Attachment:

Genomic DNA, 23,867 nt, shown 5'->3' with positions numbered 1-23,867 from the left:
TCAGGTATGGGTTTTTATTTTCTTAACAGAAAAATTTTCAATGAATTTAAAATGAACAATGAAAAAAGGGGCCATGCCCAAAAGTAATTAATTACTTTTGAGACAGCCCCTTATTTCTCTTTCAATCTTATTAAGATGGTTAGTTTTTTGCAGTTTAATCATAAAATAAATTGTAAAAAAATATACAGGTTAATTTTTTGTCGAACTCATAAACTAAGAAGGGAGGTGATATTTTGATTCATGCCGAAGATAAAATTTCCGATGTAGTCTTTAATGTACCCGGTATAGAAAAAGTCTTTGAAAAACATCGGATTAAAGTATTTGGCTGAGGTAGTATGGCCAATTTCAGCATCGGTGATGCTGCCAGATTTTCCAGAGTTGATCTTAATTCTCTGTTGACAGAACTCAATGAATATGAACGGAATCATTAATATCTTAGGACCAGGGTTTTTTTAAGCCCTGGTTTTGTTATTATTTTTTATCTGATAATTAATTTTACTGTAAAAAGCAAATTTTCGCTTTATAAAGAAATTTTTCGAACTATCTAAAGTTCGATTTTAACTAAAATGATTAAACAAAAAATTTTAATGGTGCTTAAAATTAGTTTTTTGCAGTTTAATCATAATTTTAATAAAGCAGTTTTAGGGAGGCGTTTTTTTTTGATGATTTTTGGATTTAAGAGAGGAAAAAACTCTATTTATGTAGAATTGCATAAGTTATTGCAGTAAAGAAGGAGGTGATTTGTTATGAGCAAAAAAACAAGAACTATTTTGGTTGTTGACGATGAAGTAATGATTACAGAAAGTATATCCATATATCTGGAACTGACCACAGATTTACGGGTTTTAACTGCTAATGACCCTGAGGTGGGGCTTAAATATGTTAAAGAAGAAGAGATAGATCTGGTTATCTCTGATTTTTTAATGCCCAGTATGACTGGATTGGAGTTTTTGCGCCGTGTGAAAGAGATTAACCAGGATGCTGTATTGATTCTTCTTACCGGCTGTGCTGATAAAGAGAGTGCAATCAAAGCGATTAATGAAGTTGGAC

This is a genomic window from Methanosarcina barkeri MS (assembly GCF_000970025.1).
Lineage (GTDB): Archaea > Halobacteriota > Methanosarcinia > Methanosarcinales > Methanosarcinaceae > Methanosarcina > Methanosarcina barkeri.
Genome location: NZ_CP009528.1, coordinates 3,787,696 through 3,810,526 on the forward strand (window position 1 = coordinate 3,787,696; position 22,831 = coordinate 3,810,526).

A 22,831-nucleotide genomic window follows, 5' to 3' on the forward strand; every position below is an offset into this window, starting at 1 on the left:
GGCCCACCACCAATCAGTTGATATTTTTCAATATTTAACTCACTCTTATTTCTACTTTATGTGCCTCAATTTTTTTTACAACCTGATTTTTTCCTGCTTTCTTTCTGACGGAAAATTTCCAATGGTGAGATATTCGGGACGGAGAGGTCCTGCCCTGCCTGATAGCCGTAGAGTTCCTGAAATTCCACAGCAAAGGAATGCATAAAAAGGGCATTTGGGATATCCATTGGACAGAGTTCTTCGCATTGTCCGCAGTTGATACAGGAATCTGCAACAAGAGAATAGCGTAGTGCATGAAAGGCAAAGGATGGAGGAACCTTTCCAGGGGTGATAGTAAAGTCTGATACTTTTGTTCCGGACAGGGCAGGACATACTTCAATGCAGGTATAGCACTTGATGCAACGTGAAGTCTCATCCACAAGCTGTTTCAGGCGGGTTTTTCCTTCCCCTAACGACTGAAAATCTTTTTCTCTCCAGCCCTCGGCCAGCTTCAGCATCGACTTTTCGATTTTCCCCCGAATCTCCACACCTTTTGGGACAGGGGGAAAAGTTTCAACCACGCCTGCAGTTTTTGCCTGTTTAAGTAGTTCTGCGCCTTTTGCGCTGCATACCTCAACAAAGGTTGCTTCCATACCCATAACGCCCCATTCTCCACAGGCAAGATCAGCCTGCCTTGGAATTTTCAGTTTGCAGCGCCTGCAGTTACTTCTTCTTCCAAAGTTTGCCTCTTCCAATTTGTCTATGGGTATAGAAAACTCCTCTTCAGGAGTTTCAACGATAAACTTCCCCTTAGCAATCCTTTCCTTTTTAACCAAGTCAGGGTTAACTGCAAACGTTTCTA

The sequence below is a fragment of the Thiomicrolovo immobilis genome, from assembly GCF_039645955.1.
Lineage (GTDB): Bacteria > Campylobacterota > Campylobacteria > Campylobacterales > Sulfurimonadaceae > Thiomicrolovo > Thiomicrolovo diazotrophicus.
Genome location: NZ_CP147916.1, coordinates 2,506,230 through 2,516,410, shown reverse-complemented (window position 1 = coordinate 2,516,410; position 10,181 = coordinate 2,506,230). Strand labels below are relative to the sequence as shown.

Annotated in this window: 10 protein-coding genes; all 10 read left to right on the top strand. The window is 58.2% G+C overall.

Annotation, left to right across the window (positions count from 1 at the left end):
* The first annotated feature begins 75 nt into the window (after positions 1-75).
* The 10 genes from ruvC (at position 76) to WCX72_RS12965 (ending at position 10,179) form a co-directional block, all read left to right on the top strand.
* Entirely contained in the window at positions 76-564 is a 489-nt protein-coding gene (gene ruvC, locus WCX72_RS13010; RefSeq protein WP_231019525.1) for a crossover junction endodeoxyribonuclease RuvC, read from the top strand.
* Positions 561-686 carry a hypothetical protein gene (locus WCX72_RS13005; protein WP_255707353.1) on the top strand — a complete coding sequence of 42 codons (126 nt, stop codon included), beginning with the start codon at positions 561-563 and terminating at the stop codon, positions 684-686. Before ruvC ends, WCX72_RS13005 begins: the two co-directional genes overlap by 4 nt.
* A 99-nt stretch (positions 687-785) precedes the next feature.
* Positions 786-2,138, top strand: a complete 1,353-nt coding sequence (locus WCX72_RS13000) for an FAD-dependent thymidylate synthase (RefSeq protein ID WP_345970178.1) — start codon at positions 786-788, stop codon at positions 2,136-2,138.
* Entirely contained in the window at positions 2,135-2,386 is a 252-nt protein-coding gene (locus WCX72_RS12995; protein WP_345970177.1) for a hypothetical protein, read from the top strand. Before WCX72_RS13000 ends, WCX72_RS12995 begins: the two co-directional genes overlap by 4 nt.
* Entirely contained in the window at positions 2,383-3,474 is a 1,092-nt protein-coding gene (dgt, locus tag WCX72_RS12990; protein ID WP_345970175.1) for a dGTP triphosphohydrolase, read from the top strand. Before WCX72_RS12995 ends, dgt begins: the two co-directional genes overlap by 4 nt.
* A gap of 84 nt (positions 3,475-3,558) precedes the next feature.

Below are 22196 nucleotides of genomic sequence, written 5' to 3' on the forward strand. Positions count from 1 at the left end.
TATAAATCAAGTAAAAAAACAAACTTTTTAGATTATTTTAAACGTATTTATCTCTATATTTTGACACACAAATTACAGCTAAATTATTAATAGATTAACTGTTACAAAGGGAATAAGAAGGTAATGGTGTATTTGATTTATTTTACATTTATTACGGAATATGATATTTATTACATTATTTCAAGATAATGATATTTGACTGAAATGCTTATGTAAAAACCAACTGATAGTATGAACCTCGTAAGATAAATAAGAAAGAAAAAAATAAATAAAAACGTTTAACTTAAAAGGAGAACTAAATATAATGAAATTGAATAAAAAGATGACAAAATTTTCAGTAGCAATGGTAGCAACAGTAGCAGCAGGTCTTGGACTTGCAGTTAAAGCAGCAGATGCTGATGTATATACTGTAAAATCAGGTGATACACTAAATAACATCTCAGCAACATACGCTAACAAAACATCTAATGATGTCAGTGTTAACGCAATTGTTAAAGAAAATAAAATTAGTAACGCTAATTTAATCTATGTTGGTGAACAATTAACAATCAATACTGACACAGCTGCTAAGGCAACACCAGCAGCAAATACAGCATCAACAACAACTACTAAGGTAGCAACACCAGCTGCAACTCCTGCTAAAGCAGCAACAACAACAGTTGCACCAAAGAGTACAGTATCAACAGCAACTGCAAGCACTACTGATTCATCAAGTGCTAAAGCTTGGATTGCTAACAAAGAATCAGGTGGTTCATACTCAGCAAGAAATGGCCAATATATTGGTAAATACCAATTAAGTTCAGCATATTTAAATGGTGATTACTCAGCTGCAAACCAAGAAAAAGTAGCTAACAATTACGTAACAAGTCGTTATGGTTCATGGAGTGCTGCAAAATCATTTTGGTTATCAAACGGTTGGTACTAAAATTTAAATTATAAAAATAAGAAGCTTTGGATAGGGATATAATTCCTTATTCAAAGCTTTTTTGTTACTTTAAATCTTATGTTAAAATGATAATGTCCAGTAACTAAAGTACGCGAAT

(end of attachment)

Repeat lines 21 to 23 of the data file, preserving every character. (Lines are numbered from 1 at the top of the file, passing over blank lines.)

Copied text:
* A gap of 84 nt (positions 3,475-3,558) precedes the next feature.

Below are 22196 nucleotides of genomic sequence, written 5' to 3' on the forward strand. Positions count from 1 at the left end.
TATAAATCAAGTAAAAAAACAAACTTTTTAGATTATTTTAAACGTATTTATCTCTATATTTTGACACACAAATTACAGCTAAATTATTAATAGATTAACTGTTACAAAGGGAATAAGAAGGTAATGGTGTATTTGATTTATTTTACATTTATTACGGAATATGATATTTATTACATTATTTCAAGATAATGATATTTGACTGAAATGCTTATGTAAAAACCAACTGATAGTATGAACCTCGTAAGATAAATAAGAAAGAAAAAAATAAATAAAAACGTTTAACTTAAAAGGAGAACTAAATATAATGAAATTGAATAAAAAGATGACAAAATTTTCAGTAGCAATGGTAGCAACAGTAGCAGCAGGTCTTGGACTTGCAGTTAAAGCAGCAGATGCTGATGTATATACTGTAAAATCAGGTGATACACTAAATAACATCTCAGCAACATACGCTAACAAAACATCTAATGATGTCAGTGTTAACGCAATTGTTAAAGAAAATAAAATTAGTAACGCTAATTTAATCTATGTTGGTGAACAATTAACAATCAATACTGACACAGCTGCTAAGGCAACACCAGCAGCAAATACAGCATCAACAACAACTACTAAGGTAGCAACACCAGCTGCAACTCCTGCTAAAGCAGCAACAACAACAGTTGCACCAAAGAGTACAGTATCAACAGCAACTGCAAGCACTACTGATTCATCAAGTGCTAAAGCTTGGATTGCTAACAAAGAATCAGGTGGTTCATACTCAGCAAGAAATGGCCAATATATTGGTAAATACCAATTAAGTTCAGCATATTTAAATGGTGATTACTCAGCTGCAAACCAAGAAAAAGTAGCTAACAATTACGTAACAAGTCGTTATGGTTCATGGAGTGCTGCAAAATCATTTTGGTTATCAAACGGTTGGTACTAAAATTTAAATTATAAAAATAAGAAGCTTTGGATAGGGATATAATTCCTTATTCAAAGCTTTTTTGTTACTTTAAATCTTATGTTAAAATGATAATGTCCAGTAACTAAAGTACGCGAAT